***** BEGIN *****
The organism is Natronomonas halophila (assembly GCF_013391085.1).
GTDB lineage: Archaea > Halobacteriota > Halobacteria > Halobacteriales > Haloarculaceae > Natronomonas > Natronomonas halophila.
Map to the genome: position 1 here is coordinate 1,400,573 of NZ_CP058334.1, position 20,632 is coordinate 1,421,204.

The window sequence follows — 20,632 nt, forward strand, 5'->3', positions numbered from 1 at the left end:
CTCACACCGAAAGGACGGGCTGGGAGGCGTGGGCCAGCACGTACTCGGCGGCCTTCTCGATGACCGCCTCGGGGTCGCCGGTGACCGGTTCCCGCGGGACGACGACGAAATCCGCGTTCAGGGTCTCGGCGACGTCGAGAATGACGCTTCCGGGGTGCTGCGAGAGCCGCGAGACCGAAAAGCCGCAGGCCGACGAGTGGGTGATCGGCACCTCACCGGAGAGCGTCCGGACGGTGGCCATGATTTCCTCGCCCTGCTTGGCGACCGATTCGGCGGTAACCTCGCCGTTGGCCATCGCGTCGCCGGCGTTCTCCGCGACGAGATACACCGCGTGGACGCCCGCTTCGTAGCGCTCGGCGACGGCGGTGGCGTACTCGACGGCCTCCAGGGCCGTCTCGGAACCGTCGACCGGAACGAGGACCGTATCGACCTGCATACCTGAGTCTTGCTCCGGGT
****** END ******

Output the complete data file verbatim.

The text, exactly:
The organism is Natronomonas halophila (assembly GCF_013391085.1).
GTDB lineage: Archaea > Halobacteriota > Halobacteria > Halobacteriales > Haloarculaceae > Natronomonas > Natronomonas halophila.
Map to the genome: position 1 here is coordinate 1,400,573 of NZ_CP058334.1, position 20,632 is coordinate 1,421,204.

The window sequence follows — 20,632 nt, forward strand, 5'->3', positions numbered from 1 at the left end:
CTCACACCGAAAGGACGGGCTGGGAGGCGTGGGCCAGCACGTACTCGGCGGCCTTCTCGATGACCGCCTCGGGGTCGCCGGTGACCGGTTCCCGCGGGACGACGACGAAATCCGCGTTCAGGGTCTCGGCGACGTCGAGAATGACGCTTCCGGGGTGCTGCGAGAGCCGCGAGACCGAAAAGCCGCAGGCCGACGAGTGGGTGATCGGCACCTCACCGGAGAGCGTCCGGACGGTGGCCATGATTTCCTCGCCCTGCTTGGCGACCGATTCGGCGGTAACCTCGCCGTTGGCCATCGCGTCGCCGGCGTTCTCCGCGACGAGATACACCGCGTGGACGCCCGCTTCGTAGCGCTCGGCGACGGCGGTGGCGTACTCGACGGCCTCCAGGGCCGTCTCGGAACCGTCGACCGGAACGAGGACCGTATCGACCTGCATACCTGAGTCTTGCTCCGGGT